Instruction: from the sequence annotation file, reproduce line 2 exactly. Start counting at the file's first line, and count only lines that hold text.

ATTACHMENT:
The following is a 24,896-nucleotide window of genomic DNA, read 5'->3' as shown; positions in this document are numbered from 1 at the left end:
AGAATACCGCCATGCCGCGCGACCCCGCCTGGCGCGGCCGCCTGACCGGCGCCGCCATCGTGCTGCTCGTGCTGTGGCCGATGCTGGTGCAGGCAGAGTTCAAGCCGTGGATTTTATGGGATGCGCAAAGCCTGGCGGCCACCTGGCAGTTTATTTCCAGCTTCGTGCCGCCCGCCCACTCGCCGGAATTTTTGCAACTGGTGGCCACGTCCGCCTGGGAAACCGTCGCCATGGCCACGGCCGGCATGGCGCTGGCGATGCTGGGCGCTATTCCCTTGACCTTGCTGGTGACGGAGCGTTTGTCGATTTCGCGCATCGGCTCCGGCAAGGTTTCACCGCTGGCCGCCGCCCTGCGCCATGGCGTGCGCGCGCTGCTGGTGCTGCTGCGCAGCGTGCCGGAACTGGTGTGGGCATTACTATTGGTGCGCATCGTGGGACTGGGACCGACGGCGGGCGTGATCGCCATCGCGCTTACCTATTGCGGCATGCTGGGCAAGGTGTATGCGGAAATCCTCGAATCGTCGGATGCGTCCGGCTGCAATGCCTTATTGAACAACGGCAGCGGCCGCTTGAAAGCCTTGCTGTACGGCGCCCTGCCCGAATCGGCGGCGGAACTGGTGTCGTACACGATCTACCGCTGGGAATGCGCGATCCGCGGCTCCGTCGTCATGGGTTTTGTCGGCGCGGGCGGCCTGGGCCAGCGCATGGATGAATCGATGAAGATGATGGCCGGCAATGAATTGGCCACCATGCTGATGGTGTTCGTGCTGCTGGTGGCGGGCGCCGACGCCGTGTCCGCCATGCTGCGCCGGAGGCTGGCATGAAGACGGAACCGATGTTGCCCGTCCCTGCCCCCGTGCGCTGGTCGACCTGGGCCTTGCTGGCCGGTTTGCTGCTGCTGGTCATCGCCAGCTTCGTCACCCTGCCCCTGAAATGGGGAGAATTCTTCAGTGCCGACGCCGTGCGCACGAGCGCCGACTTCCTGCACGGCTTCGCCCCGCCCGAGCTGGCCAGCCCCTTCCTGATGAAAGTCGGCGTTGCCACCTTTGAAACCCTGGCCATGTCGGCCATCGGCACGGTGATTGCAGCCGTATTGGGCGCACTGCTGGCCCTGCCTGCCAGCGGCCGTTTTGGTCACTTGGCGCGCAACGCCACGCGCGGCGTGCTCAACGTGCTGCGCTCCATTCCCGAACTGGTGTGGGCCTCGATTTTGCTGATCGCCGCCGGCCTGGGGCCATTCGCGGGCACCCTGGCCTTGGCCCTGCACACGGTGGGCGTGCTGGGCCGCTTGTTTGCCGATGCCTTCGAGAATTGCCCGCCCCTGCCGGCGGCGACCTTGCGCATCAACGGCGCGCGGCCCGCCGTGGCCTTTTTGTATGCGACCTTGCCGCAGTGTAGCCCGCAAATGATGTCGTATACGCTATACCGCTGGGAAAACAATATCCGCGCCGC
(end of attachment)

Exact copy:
AGAATACCGCCATGCCGCGCGACCCCGCCTGGCGCGGCCGCCTGACCGGCGCCGCCATCGTGCTGCTCGTGCTGTGGCCGATGCTGGTGCAGGCAGAGTTCAAGCCGTGGATTTTATGGGATGCGCAAAGCCTGGCGGCCACCTGGCAGTTTATTTCCAGCTTCGTGCCGCCCGCCCACTCGCCGGAATTTTTGCAACTGGTGGCCACGTCCGCCTGGGAAACCGTCGCCATGGCCACGGCCGGCATGGCGCTGGCGATGCTGGGCGCTATTCCCTTGACCTTGCTGGTGACGGAGCGTTTGTCGATTTCGCGCATCGGCTCCGGCAAGGTTTCACCGCTGGCCGCCGCCCTGCGCCATGGCGTGCGCGCGCTGCTGGTGCTGCTGCGCAGCGTGCCGGAACTGGTGTGGGCATTACTATTGGTGCGCATCGTGGGACTGGGACCGACGGCGGGCGTGATCGCCATCGCGCTTACCTATTGCGGCATGCTGGGCAAGGTGTATGCGGAAATCCTCGAATCGTCGGATGCGTCCGGCTGCAATGCCTTATTGAACAACGGCAGCGGCCGCTTGAAAGCCTTGCTGTACGGCGCCCTGCCCGAATCGGCGGCGGAACTGGTGTCGTACACGATCTACCGCTGGGAATGCGCGATCCGCGGCTCCGTCGTCATGGGTTTTGTCGGCGCGGGCGGCCTGGGCCAGCGCATGGATGAATCGATGAAGATGATGGCCGGCAATGAATTGGCCACCATGCTGATGGTGTTCGTGCTGCTGGTGGCGGGCGCCGACGCCGTGTCCGCCATGCTGCGCCGGAGGCTGGCATGAAGACGGAACCGATGTTGCCCGTCCCTGCCCCCGTGCGCTGGTCGACCTGGGCCTTGCTGGCCGGTTTGCTGCTGCTGGTCATCGCCAGCTTCGTCACCCTGCCCCTGAAATGGGGAGAATTCTTCAGTGCCGACGCCGTGCGCACGAGCGCCGACTTCCTGCACGGCTTCGCCCCGCCCGAGCTGGCCAGCCCCTTCCTGATGAAAGTCGGCGTTGCCACCTTTGAAACCCTGGCCATGTCGGCCATCGGCACGGTGATTGCAGCCGTATTGGGCGCACTGCTGGCCCTGCCTGCCAGCGGCCGTTTTGGTCACTTGGCGCGCAACGCCACGCGCGGCGTGCTCAACGTGCTGCGCTCCATTCCCGAACTGGTGTGGGCCTCGATTTTGCTGATCGCCGCCGGCCTGGGGCCATTCGCGGGCACCCTGGCCTTGGCCCTGCACACGGTGGGCGTGCTGGGCCGCTTGTTTGCCGATGCCTTCGAGAATTGCCCGCCCCTGCCGGCGGCGACCTTGCGCATCAACGGCGCGCGGCCCGCCGTGGCCTTTTTGTATGCGACCTTGCCGCAGTGTAGCCCGCAAATGATGTCGTATACGCTATACCGCTGGGAAAACAATATCCGCGCCGC